|| REVIEW || Halfway (PC)

 Developed By : Robotality                                                 Published By : Chucklefish
Category : Pixelart, Turn-Based Tactics, Strategy, RPG
Release Date : July 22, 2014

By now, I have well established my love for the strategy genre of gaming, more specifically the turn-based games. I can enjoy real-time, but having those precious extra moments to plot out the perfect set up can be incredibly clutch for finishing off a level. I've played a good amount of games in the genre, at least enough so that I have a good idea of what I enjoy and what I don't. So now, the hunt is all about finding those further games to enjoy within the genre. 

I grabbed Halfway on a sale because I had played the other more recent game from Robotality, Pathway. I was instantly hooked and fell in love with that game, and with the sale being a hell of a deal there was no reason to turn it down. 
 The game begins with you in control of one of the characters, Morten. You awaken on a ship drifting through space with now idea where you are exactly. The only thing you do know is that you're not supposed to be awake yet. At first, your only other companion is the ships AI, Amber, but you quickly stumble across some of your other crewmates. However, not all of them are well and are out to try and kill you. You'll need to strap down with the survivors you can find and explore the ship bit by bit to figure out what is going wrong and, hopefully, how to put an end to it and survive. 

Navigation around the ship is the same both in and out of combat. The rooms are laid out in a grid and you'll move around by clicking a space on that grid. For the most part you'll have a squad with you in all levels. When you're out of combat you can choose to move each squad mate individually with a left-click, or right-click to move everyone together. Also while out of combat, certain objects can be interacted with in the levels, whether they're switches and panels to open doorways, or lockers and crates for you to loot some gear. 
Each time you gain a party member, they'll always come with their own gear : a suit of armor and a weapon. Once they are in your party though, you can swap these out at will, so if you'd like you can have a whole squad of snipers or machine gunners. They also have stats based on their health, aiming ability, agility for movement, and these can all be upgraded through the use of Stimpacks that can be found in the levels. Everyone also has two abilities, an active one and a passive one. These come in very handy, such as Linda's ability to self-heal, or that for Josh, reloading doesn't use any of his action points when it costs one for everyone else.

Gameplay is spent between the games levels, or your base of operations that ends up relocating a couple times through the game as your squad grows. At the base is where you can interact with your other party members, purchase some gear, and most importantly pick your missions. You'll have a selection of main missions or side ones to choose from, all varying in objectives such as locating a crew member from the ship or retrieving some specific gear.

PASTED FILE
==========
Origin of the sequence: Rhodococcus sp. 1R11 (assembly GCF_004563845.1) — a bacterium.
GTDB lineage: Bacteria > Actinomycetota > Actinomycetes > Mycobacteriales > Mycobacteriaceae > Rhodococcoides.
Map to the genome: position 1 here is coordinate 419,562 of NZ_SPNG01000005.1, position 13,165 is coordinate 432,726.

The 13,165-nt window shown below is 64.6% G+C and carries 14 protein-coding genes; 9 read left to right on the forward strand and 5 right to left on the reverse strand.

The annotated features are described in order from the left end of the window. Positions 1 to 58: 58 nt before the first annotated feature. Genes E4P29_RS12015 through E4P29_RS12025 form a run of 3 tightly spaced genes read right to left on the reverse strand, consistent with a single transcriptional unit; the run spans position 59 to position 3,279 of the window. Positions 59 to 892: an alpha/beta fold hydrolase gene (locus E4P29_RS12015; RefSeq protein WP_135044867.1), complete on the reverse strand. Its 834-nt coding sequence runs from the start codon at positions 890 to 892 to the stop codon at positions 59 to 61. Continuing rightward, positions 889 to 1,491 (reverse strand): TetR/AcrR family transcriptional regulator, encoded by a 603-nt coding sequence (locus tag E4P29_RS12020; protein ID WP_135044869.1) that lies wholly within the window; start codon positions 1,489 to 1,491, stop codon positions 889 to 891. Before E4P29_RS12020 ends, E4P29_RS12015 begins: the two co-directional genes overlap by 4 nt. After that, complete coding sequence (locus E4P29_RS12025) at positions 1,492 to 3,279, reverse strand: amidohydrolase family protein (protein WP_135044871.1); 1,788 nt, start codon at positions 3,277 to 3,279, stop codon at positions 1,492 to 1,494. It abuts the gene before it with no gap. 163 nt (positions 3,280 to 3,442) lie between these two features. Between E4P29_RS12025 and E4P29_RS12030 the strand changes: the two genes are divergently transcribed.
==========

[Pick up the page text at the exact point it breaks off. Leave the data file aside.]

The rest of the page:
Combat though, combat is where I was really excited to explore this game. Each unit in your squad gets two Action Points to spend, and the same applies for your enemies too. During your turns, you can choose to move the character once or twice (depending on how far you move), attack an enemy if they're visible, use an item, swap out gear or utilize a characters special ability. Enemies all get the same amount of Action Points on their turns as well, so it's fairly balanced. 

I say fairly because...well, that's just how it is. Right off the bat I really enjoyed everything about this game. However, as I progressed through, there was one feature/mechanic that really started to kill the enjoyment for me. And the worst part about it, is that it's not even something you can plan for. 
Part of the problem with your ship story-wise is that it keeps making random jumps through space. When these jumps occur, you typically end up in the same location just with things looking different. The main thing that generally looks different is if you were in an empty space, after the jump it's less empty. And filled with enemies. Who then get their turn to attack you first. It's frustrating, and annoying because, again, you can't plan for these moments and when they happen you can find your entire squad getting wiped out before you even have a chance to plan a single attack. 

Other than this, the game is absolutely great. There's a few things that are different than other turn-based strategy games. Most have a defensive move called Overwatch where you can set up a cone of vision and if/when an enemy moves through it, you'll attack them. Halfway instead gives you an ability called Retaliate that only triggers when you're directly attacked. So if you trigger this ability on one member of your squad, the entire enemy force can focus on a different squad member of yours and...your retaliate person will just sit there and watch death be delivered. 

In the end it's still an enjoyable game. I had a lot of fun picking this title up and absolutely don't regret it. However, because of the issues mentioned above, it's not a title that I would personally sit and play through for hours on end. The one time I tried to do this, I ended up in a situation where the ship went through one of those jumps and my whole squad got wiped out before I could do something about it. The missions individually are pretty quick though, and that makes it easy for this game to be picked up and only do a level or two at a time. Although, as always, what bothered me may not bother you and you could find yourself marathoning handfuls of missions in a single setting. 

Game Rating : 7 / 10

Pick up the game HERE on Steam

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